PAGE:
Stevens is Kent’s go-to guy for everything except wicketkeeping and supervising the car park. He finished the season as leading run scorer and was only one behind Charlie Shreck as wicket-taker. With an open-chested action and rolling approach to the crease he put me in mind of John Shepherd, but without Shep’s ability to fire a quicker short ball in to keep the batsman honest (Shepherd has just turned 70 by the way).

Tredwell bowled well, 40 overs at under three an over, mostly against batsmen with their eye in. Not long ago he seemed likely to be picked for the Australia tour, but a mauling in the ODIs put paid to that, though I can’t see why it should.

At least Tredwell got a game. The saddest sight at the St Lawrence on these two days was that of Simon Kerrigan carrying out twelfth man duties for Lancashire.  A little over a month before he had made his Test debut at The Oval, a decent performance there a quick path to fame and fortune, or at least a cushy winter carrying the drinks around Australia. Instead Shane Watson attacked him and his bowling repertoire was reduced to full tosses and long hops. His confidence was so damaged that he lost his county place as well.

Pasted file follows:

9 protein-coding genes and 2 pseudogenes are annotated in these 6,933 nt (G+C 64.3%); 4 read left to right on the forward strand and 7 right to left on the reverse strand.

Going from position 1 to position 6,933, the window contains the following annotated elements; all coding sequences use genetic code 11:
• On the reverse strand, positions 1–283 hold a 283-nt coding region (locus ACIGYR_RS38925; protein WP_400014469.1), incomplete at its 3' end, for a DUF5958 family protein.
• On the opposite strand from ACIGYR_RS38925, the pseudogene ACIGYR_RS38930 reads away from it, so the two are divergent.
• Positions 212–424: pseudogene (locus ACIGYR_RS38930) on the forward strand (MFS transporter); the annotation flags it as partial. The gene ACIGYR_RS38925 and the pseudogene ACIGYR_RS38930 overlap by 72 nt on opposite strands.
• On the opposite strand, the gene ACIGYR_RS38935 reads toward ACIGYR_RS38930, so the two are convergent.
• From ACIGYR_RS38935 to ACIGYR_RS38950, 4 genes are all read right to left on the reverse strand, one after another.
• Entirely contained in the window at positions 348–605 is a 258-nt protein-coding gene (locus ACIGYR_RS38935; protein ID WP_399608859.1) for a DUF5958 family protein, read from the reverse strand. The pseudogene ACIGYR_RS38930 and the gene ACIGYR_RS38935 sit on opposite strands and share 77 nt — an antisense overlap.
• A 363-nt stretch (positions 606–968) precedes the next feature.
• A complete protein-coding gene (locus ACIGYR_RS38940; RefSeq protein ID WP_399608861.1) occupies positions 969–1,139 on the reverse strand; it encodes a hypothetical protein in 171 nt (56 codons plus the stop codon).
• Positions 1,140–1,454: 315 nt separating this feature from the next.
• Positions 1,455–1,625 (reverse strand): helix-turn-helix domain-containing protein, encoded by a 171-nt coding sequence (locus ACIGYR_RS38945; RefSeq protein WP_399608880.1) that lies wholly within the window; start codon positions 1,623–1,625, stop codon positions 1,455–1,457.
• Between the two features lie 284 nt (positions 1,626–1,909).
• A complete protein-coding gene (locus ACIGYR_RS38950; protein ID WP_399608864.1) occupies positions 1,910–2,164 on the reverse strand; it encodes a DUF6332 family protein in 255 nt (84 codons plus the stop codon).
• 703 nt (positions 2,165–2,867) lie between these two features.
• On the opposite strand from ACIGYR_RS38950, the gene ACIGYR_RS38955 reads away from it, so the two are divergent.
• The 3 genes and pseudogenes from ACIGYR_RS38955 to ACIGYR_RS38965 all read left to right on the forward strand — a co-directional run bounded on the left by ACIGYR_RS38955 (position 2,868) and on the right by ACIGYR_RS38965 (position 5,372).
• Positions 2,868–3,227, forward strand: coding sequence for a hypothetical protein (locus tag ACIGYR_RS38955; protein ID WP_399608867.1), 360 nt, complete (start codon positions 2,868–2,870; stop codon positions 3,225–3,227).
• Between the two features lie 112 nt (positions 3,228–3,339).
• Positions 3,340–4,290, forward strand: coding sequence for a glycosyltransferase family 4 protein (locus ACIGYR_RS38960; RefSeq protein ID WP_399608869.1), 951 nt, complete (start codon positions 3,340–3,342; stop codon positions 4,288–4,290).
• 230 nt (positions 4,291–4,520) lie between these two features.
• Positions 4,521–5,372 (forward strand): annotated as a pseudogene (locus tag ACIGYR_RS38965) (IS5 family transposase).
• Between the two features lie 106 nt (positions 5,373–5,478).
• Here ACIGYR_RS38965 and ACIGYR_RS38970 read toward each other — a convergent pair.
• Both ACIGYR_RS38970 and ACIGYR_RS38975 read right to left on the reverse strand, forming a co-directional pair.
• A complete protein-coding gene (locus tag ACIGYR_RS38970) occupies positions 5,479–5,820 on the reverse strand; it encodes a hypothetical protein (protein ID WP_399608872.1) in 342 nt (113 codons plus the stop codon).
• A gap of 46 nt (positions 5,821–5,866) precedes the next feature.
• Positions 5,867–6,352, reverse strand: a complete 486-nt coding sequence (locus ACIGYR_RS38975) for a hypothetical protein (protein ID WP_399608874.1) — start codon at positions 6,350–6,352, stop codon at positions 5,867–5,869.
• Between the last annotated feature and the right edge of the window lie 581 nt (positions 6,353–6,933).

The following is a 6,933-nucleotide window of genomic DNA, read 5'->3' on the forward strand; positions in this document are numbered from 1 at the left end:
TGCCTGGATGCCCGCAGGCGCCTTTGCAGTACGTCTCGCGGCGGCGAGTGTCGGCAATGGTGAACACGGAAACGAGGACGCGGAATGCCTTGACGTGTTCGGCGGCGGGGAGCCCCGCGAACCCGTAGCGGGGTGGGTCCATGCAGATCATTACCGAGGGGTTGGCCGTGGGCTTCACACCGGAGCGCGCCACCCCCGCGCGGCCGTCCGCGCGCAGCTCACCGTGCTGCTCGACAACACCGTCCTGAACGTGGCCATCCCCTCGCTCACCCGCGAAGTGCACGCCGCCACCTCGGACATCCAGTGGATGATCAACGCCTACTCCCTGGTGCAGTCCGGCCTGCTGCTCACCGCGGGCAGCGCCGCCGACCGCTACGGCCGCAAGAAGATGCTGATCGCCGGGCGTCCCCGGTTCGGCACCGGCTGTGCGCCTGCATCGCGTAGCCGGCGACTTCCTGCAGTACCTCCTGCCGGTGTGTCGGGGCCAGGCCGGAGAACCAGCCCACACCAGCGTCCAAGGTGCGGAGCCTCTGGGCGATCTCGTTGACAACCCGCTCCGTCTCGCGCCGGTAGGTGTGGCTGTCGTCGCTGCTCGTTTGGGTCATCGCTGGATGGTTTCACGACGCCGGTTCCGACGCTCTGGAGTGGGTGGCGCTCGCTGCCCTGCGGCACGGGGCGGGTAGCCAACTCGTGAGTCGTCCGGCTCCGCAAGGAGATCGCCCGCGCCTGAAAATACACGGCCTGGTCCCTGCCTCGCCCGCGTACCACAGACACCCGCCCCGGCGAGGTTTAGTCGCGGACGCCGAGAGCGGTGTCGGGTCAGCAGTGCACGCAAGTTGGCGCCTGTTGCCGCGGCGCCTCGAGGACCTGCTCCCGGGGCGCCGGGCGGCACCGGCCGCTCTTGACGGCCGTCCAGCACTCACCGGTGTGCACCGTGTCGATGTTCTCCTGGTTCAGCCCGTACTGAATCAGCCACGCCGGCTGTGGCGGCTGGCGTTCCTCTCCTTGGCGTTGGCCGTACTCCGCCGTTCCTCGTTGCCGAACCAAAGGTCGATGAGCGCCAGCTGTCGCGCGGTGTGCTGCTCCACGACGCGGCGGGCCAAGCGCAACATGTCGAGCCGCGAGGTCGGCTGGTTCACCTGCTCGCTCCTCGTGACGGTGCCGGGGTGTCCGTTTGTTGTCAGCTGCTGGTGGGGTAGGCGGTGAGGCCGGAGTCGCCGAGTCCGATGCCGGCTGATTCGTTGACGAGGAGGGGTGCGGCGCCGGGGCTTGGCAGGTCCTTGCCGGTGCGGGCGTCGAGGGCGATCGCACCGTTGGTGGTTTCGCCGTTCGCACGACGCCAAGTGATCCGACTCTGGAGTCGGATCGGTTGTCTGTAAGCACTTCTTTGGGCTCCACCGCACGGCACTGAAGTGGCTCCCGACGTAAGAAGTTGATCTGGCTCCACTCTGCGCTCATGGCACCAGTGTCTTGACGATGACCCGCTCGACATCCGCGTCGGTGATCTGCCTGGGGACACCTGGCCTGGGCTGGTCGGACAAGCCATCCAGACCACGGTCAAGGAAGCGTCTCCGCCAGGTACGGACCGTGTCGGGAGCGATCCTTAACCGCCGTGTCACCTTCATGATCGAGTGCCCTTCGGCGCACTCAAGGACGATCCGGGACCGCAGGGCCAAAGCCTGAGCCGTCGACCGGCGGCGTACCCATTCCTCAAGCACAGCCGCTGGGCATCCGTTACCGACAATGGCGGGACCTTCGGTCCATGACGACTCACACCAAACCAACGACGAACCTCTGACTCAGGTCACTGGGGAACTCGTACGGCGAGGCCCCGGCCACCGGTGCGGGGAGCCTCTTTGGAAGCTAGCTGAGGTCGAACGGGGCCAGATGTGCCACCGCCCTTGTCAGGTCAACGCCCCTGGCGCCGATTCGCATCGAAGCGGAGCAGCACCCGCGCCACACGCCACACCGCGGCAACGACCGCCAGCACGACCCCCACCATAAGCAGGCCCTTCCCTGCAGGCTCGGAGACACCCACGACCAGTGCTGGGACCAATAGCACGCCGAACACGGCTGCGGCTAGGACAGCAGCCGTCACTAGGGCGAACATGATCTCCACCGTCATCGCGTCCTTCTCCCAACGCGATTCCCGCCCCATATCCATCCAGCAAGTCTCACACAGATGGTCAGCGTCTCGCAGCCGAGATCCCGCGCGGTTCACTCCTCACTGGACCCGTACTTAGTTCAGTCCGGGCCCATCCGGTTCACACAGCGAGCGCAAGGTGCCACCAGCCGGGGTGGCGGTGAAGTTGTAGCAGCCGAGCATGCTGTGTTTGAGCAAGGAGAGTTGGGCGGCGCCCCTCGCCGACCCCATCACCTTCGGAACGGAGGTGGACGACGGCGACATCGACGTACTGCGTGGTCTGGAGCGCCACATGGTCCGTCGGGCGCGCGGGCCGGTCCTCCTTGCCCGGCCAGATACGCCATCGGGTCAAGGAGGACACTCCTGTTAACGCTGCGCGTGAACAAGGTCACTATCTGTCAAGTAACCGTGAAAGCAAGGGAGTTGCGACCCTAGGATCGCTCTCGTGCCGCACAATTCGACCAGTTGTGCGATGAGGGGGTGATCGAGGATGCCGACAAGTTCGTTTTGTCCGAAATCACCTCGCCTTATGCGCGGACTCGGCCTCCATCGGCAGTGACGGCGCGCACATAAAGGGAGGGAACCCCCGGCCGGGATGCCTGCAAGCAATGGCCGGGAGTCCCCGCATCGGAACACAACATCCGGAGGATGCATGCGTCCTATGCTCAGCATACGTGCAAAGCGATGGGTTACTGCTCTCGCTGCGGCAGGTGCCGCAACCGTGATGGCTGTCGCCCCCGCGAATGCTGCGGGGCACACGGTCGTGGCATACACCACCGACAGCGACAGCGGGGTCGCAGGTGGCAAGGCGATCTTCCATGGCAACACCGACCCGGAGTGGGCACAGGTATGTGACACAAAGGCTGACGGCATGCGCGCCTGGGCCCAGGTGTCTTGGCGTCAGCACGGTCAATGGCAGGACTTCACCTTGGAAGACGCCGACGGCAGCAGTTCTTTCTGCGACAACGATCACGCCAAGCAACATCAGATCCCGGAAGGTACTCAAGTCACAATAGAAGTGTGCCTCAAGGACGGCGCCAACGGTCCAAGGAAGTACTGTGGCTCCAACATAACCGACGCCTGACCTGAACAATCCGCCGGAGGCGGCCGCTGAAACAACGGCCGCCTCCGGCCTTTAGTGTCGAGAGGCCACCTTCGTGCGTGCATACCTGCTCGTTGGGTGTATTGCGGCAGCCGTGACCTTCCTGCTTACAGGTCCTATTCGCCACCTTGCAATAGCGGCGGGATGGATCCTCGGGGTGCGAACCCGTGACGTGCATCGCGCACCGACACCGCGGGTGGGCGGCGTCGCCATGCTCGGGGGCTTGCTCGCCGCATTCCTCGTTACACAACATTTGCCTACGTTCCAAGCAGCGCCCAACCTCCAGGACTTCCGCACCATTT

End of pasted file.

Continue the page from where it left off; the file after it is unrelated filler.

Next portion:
Kerrigan on lonely twelfth man duty

In the absence of Key, Daniel Bell-Drummond opened with Sam Northeast, but fell lbw to Newby from the last ball of the day. Kent are giving young talent its chance; perhaps the finances mean there’s no option, but it is a good thing as long as they can save up enough to keep the best ones when the richer counties come in for them. Kent were 32 for one at the close.

Delightful as the day was, I never quite got over the disappointment with which it began. I have been much taken with there now being a small Sainsbury’s supermarket on the ground. In fact, it rests partly on the space on which Cyril Garnham’s scorecard hut used to be found, just behind the white scoreboard. (Scorecards now, by the way, cost a pound. I remember when you couldn’t lift all the scorecards you could buy for a pound). There was a pleasingly large supermarket at Folkestone right beside the ground, and there’s a whole shopping centre across the road from Seddon Park in Hamilton. 

So with a spring in my step not dissimilar to that of a five-year-old entering Santa’s grotto, in I went, seeking to recreate the extensive supply of provisions that kept a hungry young cricket watcher nourished in the seventies, but without the need to lug it all up the Old Dover Road. There were Jaffa Cakes, Club biscuits, sausage rolls and even prawn cocktail flavoured crisps.

But no Scotch eggs.

So that’s the second thing. Any food store within 500 metres of a first-class cricket venue must, on any scheduled playing day, ensure that Scotch eggs are available for sale up to the advertised end of play on pain of immediate closure.